The Shakopee Public School District cancelled Superintendent Rod Thompson’s district credit card on Tuesday.
On Tuesday, district spokeswoman Ashley McCray said Thompson's card had been cancelled indefinitely, and would not comment further. Then on Wednesday, she said Thompson made the decision to cancel his district credit card.
The move came amid a Valley News examination of Thompson’s purchase card (commonly called P-card) transactions, which show he made more than 40 personal purchases between April 2015 and July 2016. Thompson reimbursed the district for those purchases in a lump sum of $3,500 on June 30, 2016, when he realized he had accidentally used his district card on several occasions, according to McCray.
The Valley News requested information about whether Thompson has made personal purchases since issuing his reimbursement check last summer, but as of press time the district had not provided additional information.
Making personal purchases is considered a misuse of the district credit card, according to the credit card program manual.
In fulfilling a Valley News open records request, the district provided a log of all the transactions reimbursed by Thompson since April 2015. About half of the transactions did not include receipts. The personal purchases that were accompanied by receipts included items purchased online, like sports memorabilia, several collage frames, two leather messenger bags, a personal genome service, and an Xbox One console that was returned and refunded.
Thompson relayed answers to questions through McCray.
“When reviewing the transaction log, Dr. Thompson realized the P-card (credit card) had been used as a default card when he made purchases through Amazon and PayPal,” McCray said. “Dr. Thompson noticed the issue and noted through the P-card transaction log that he was personally responsible for full payment of these charges.”
Thompson waited to reimburse the district at the end of the 2016 fiscal year because the superintendent’s office was behind in the reconciliation process — the process by which the finance department balances the books. The process was delayed when Thompson’s receipts were not readily available.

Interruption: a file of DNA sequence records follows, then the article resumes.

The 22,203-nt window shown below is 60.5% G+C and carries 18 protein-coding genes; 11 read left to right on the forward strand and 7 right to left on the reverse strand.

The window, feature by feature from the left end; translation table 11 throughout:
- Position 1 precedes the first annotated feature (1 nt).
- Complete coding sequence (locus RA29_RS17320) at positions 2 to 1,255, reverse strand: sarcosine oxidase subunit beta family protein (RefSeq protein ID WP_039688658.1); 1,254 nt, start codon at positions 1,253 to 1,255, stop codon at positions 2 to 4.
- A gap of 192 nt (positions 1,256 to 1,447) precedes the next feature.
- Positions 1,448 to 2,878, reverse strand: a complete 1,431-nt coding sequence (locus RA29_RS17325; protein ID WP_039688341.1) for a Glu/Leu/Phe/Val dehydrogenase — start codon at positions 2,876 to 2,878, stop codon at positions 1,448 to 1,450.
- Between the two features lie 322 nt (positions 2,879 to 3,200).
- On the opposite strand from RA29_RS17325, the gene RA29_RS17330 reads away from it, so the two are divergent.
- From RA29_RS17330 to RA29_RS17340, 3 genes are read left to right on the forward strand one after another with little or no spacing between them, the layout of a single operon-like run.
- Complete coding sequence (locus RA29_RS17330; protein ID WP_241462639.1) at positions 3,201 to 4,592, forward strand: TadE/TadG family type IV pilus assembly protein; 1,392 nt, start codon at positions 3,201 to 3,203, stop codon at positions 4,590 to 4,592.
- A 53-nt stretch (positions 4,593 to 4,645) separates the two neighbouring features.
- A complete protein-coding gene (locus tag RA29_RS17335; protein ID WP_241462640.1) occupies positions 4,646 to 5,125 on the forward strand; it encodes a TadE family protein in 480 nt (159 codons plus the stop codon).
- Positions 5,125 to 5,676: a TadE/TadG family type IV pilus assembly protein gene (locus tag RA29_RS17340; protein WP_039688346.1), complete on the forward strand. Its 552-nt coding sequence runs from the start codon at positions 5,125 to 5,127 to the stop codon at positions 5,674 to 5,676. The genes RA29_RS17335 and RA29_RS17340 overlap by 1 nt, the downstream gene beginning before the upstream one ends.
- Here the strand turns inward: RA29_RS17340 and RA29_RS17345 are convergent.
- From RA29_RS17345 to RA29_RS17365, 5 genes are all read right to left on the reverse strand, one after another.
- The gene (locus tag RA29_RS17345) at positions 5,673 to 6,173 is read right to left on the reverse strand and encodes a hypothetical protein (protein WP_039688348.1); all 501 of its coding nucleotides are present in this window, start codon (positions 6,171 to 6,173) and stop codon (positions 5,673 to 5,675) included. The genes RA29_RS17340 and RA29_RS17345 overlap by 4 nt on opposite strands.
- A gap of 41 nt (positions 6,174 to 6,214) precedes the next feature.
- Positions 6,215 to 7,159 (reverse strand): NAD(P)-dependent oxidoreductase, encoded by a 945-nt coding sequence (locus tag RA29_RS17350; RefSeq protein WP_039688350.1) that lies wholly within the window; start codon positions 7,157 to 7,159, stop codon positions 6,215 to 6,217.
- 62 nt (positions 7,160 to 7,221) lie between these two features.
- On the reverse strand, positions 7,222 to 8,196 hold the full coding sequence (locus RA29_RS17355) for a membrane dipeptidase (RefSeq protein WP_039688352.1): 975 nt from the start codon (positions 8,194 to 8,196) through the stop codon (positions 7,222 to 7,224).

“Both the superintendent’s office and finance office were aware payments were going to be made to clear the P-card ledger for the personal and business charges by the end of the school year,” McCray said. “Transmission logs come out monthly, and the finance office would check in on the reconciliation process on a regular basis as well.”
The finance department has since implemented a new reconciliation process that allows the district to scan and upload receipts directly into the BMO Bank P-card system to correspond with individual purchases, McCray said.
“The new practice, which is now being utilized, is more effective and aligns with industry standards,” McCray said.
To avoid unintentional errors in the future, Thompson asked the new director of finance Suzanne Johnson, who starts her job this week, to implement improved procedures, protocols and policies.
“There will be required P-card usage training, led by the finance department, for all district P-card holders to help avoid any unintentional errors in the future,” McCray said.
There are about 105 approved credit card users in the district.
Items shipped to Thompson’s home
While most of Thompson’s credit card purchases were shipped to the district office, some were shipped to his home address. Of those shipped to his home, some were reimbursed and some weren’t.